At Vatican Insider, there is an article by theologian Robert Fastiggi and the theologian and journalist Dawn Eden Goldstein, arguing that the Latin version of paragraph 303 of Amoris laetitia has a significantly different meaning than the English translation. Their argument hinges on the translation of objectivum exemplar as “objective ideal” instead of “objective model” and on the nontranslation of oblatio. It is their opinion that these translation choices have had an impact on the understanding on Amoris laetitia by its critics. In short, Fastiggi and Goldstein argue that the critics are wrong about what paragraph 303 says because they are basing their arguments on translations at variance with the Latin original. It’s an argument.
On one hand, it is nice to be back on the terra firma of arguing about Latin words and precise interpretations of papal texts in Latin. On the other hand, it would have been altogether more generous of Fastiggi and Goldstein to admit that Amoris laetitia was released in Latin only in the last few months. Some of the essays they critique may have been written and in the publication process before the Latin text of Amoris laetitia was widely available. Ordinarily, we agree that it is best wait for the Latin text, but the Holy Father, since his accession to the Petrine See, has not always released important texts in Latin. (As far as we know, Evangelii gaudium, despite its incipit, is not available in Latin.) And, as everyone knows, the initial round of debate over Amoris laetitia was based upon the versions initially released in vulgar tongues. Indeed, it seems to us to be profoundly ungenerous to critique interpretations of Amoris laetitia that were based on vernacular versions that everyone, including high prelates, were using at the time. The critiques were based upon the texts that were considered definitive until earlier this summer. Furthermore, it is far from clear to us that the vernacular versions are not in some way definitive. Fastiggi and Goldstein neglect to note that the Argentine bishops’ based their norms upon the vernacular text. And, as Archbishop Fernandez helpfully observed, the Pope sent an appreciative letter to the Argentine bishops about these interpretations. If this appreciative letter has magisterial weight, as Archbishop Fernandez contends it does, which it has conveyed to the Argentine bishops’ norms, can it be said that the vernacular translations of Amoris laetitia are entirely meaningless? It is not an easy question. And, again, it would have been more generous of Fastiggi and Goldstein to answer the question—or at least acknowledge it.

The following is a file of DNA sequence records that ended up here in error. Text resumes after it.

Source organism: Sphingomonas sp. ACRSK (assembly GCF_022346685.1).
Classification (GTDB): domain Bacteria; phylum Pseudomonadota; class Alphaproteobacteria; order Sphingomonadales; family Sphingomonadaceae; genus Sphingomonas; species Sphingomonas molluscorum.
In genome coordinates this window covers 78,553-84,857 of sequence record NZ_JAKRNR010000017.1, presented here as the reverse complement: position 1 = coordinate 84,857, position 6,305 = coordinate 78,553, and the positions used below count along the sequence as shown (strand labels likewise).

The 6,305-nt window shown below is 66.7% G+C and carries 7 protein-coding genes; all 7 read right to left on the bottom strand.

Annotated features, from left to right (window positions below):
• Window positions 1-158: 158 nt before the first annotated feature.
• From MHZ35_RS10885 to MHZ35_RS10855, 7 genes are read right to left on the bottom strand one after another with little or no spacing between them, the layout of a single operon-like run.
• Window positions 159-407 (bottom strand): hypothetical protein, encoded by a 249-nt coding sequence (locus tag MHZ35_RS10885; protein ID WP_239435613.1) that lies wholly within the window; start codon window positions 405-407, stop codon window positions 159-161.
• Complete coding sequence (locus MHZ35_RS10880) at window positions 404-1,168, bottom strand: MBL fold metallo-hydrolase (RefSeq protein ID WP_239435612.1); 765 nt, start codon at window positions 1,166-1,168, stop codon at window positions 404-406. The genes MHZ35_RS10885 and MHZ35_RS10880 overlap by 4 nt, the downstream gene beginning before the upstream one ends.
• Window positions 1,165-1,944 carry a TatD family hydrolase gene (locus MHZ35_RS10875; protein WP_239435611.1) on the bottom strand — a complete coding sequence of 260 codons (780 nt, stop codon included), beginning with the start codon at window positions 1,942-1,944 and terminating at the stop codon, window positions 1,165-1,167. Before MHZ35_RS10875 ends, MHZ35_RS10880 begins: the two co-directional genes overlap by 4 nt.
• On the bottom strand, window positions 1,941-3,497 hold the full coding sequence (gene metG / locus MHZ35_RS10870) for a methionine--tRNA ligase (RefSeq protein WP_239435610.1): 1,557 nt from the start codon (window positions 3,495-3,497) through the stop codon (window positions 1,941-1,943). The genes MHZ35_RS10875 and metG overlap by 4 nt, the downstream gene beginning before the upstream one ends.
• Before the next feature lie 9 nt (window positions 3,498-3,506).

Turning from the authority of the Latin text to the argument, we have a couple of points in response. We acknowledge that exemplum more precisely means “pattern, model, exemplar, original, an example” (per the standard reference Lewis & Short dictionary). Fine. But what is the difference between a pattern or a model and an ideal? They never say. It is enough for them to suggest that, well, the Latin original says exemplum. Their philological argument, to our mind, comes up short. Examples of usage of exemplum would have been more persuasive, especially if they could find examples of exemplum in comparison to other terms closer to their sense of “ideal.” Maybe they have a philological point, but it would be nice if they’d condescend to make it in terms comprehensible to a philologist.